Three men have been jailed for a combined total of 21 years after trying to claim £29.5 million in R&D tax relief. The claim was made in relation to a fictitious IT project.
Matthew Sutherland, 44, of Leamington Spa, Mohammed Zeb Zaheer, 37, and Mohammed Iqbal Khan, 53, both of Coventry, were last week prosecuted for Research and Development (R&D) tax relief fraud.
Sutherland was apparently the mastermind of the crime and used his company, Convergica (Clinical Information Systems) Ltd, to try and claim tax relief of £29.5m against an alleged £137 million spend on developing an IT healthcare system for two countries in the Middle East.
Zaheer and Khan were apparently frontmen for companies used to carry out the fraud, which came to light when HM Revenue and Customs (HMRC) requested the supporting documents for the claim.
A falsified bank statement was then submitted in January 2016, prompting an investigation. Sutherland and Khan were arrested and all three men were charged with fraud in March 2018.
Sutherland's business, Convergica Ltd claimed to have outsourced the programming work for the IT system to Mediatronix Ltd, a company controlled by Khan, which was supposedly paid more than £137 million by Everbright Financial XII Ltd, controlled by Zaheer, on Convergica’s behalf.
However, this payment was not made and the claim for R&D was fraudulent and was not paid out by HMRC.
The men pleaded not guilty to conspiracy to cheat the public revenue at Birmingham Crown Court on 12 September 2018. They were found guilty at the same court on 26 February after an eleven week trial.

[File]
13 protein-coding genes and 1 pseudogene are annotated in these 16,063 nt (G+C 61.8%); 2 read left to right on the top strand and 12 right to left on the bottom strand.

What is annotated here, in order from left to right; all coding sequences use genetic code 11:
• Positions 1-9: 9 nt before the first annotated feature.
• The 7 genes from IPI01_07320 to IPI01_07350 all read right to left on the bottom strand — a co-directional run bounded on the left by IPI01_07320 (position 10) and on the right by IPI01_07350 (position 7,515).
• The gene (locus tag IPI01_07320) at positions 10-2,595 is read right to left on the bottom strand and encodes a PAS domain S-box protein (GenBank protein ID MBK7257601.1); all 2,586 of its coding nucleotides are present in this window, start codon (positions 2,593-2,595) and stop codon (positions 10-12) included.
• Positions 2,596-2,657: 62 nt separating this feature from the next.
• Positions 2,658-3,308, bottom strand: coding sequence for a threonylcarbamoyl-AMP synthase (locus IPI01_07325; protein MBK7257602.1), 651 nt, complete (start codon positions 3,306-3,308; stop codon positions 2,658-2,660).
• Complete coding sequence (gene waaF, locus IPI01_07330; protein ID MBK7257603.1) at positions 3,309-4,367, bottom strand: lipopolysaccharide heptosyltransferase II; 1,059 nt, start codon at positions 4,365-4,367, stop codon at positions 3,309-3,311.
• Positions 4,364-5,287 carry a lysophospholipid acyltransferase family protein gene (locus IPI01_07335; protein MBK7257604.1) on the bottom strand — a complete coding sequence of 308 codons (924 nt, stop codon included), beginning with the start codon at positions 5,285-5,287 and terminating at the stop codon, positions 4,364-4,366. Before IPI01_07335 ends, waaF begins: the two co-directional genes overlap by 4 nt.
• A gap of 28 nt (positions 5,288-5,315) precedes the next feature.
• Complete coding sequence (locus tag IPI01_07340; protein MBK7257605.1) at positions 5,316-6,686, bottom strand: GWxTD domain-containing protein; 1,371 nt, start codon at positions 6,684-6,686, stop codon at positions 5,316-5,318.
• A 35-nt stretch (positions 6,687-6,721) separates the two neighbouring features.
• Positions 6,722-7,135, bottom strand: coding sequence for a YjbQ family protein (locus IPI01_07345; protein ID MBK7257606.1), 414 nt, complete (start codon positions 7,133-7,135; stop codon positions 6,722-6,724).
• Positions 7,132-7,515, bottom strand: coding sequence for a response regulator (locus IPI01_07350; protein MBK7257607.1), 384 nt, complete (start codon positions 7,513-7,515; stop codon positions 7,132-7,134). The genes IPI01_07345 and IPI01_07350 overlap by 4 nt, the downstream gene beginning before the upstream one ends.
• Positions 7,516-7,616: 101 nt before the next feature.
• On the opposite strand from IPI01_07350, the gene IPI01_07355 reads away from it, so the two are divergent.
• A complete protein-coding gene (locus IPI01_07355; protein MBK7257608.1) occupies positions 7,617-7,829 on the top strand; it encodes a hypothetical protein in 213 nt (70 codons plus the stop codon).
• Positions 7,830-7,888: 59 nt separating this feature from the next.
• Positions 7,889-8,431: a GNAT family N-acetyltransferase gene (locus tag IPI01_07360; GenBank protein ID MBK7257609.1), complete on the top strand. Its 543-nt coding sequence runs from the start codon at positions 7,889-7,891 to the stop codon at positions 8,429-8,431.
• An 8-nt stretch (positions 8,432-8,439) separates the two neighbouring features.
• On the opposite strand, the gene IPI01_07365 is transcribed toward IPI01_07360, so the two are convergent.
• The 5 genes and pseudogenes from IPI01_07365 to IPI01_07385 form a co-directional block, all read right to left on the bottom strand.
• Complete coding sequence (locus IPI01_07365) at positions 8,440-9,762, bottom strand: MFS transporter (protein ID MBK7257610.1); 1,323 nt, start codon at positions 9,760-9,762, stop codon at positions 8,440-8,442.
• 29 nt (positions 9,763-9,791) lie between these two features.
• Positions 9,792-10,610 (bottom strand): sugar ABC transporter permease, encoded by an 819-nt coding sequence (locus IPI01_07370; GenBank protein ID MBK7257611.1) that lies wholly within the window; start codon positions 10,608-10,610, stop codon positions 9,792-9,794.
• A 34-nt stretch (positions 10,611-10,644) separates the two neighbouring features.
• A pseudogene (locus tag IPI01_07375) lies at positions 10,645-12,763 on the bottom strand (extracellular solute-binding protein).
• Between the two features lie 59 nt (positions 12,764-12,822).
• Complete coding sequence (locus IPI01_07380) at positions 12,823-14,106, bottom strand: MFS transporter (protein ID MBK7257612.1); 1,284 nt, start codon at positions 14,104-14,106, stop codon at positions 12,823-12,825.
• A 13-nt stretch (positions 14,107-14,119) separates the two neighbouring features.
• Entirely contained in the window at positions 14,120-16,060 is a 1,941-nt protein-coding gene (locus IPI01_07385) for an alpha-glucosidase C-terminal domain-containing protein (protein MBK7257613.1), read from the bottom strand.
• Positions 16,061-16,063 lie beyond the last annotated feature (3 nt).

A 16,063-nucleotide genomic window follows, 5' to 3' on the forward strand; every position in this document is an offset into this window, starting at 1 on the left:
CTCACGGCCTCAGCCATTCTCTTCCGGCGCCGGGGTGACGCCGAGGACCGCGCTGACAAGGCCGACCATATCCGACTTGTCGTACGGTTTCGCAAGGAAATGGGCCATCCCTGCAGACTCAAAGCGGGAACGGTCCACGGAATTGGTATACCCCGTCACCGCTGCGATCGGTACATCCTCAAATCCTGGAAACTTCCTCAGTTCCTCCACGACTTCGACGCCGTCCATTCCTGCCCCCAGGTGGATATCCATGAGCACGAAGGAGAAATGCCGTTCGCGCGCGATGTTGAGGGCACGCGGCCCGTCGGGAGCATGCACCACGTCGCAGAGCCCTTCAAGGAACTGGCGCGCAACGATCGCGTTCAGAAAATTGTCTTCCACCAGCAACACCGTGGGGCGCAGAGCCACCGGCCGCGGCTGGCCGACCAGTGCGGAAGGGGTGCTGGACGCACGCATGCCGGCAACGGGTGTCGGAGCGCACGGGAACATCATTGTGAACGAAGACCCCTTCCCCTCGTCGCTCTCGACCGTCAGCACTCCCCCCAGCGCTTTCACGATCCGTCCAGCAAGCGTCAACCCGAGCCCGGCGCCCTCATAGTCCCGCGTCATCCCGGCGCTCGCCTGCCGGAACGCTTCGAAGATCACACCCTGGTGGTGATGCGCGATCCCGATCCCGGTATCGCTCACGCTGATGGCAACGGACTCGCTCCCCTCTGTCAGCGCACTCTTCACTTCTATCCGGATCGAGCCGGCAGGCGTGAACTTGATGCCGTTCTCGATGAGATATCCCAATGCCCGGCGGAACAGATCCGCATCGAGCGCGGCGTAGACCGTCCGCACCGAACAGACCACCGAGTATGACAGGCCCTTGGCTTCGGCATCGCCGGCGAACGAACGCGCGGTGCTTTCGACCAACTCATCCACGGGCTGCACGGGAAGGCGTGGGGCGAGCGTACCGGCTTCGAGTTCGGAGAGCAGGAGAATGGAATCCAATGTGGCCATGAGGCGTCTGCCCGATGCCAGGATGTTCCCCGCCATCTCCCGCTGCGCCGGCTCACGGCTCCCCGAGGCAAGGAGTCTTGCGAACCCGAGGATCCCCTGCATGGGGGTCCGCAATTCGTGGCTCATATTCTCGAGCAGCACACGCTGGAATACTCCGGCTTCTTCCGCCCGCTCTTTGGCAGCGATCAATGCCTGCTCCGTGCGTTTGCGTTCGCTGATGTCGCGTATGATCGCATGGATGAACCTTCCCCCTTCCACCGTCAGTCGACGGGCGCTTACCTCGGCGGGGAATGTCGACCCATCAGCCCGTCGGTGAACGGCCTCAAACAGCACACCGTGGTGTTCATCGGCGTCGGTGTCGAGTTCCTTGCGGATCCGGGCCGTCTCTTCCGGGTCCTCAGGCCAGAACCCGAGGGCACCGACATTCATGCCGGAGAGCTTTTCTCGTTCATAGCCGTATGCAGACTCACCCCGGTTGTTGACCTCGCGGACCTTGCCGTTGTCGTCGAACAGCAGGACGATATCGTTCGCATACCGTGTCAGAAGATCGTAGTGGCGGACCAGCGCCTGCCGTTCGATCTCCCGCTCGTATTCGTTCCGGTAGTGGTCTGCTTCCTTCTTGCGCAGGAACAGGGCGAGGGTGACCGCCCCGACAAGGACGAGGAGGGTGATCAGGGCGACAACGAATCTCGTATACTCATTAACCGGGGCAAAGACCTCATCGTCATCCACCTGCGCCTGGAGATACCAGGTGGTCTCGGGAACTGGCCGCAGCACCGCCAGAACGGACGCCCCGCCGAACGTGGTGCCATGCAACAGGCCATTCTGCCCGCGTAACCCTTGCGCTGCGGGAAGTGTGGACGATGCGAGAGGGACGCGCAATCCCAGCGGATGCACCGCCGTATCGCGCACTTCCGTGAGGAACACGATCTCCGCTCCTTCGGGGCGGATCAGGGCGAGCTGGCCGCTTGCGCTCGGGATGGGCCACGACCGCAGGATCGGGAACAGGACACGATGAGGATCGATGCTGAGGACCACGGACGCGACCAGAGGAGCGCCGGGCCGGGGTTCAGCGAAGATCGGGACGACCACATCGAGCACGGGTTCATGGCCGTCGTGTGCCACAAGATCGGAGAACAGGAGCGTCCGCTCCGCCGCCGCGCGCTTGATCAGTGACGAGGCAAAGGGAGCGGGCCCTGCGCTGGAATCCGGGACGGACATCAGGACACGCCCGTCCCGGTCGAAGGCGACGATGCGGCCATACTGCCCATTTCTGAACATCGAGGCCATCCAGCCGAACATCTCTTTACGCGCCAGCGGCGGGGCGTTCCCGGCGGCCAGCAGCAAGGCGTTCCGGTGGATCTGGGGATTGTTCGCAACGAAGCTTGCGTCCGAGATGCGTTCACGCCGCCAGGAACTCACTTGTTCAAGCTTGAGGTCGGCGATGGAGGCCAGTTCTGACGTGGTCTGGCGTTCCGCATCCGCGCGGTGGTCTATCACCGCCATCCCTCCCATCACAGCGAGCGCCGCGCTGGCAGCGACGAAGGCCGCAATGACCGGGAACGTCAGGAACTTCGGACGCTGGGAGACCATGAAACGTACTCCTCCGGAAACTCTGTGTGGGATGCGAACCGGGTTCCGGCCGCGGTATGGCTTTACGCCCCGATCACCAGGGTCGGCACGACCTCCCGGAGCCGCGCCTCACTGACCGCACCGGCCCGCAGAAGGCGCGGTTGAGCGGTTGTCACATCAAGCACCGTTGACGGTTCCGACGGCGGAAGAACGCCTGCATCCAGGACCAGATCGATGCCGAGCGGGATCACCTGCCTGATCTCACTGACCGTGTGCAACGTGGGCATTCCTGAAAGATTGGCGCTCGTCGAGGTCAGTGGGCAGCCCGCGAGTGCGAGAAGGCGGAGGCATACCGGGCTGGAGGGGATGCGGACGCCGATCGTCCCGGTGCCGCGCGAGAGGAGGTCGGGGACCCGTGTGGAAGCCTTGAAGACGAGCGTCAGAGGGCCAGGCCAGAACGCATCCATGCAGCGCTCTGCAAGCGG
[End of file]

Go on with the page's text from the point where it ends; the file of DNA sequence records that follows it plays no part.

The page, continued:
At Birmingham Crown Court last week, 26 November 2020, Sutherland was jailed for nine years, Khan was jailed for seven years and Zaheer was jailed for five years. Sutherland was jailed in his absence as he is in Dubai and is too ill to travel.
Kath Doyle, Deputy Director, Fraud Investigation Service, HMRC, said: “These men tried to extract an astronomical sum of money by claiming tax relief from a scheme designed to help legitimate companies do work that seeks to make advances in science and technology.
“This wasn’t research and development, it was out and out fraud. HMRC will continue to create a level playing field for law abiding businesses by rooting out the minority who seek to abuse these schemes, as this result clearly shows.
“Anyone with information about any type of tax fraud can report it to HMRC online or call our Fraud Hotline on 0800 788 887.”
This case serves as yet another reminder that accountants and advisers need to ensure they perform thier due diligence when advising and taking on clients for R&D tax relief claims. Poor advice can arouse suspicion from HMRC, leading to further questions on a claim.
Acting in a reputable, competent manner is in the interests of all, as it can help reduce fraudulent applications that could threaten the future of R&D funding.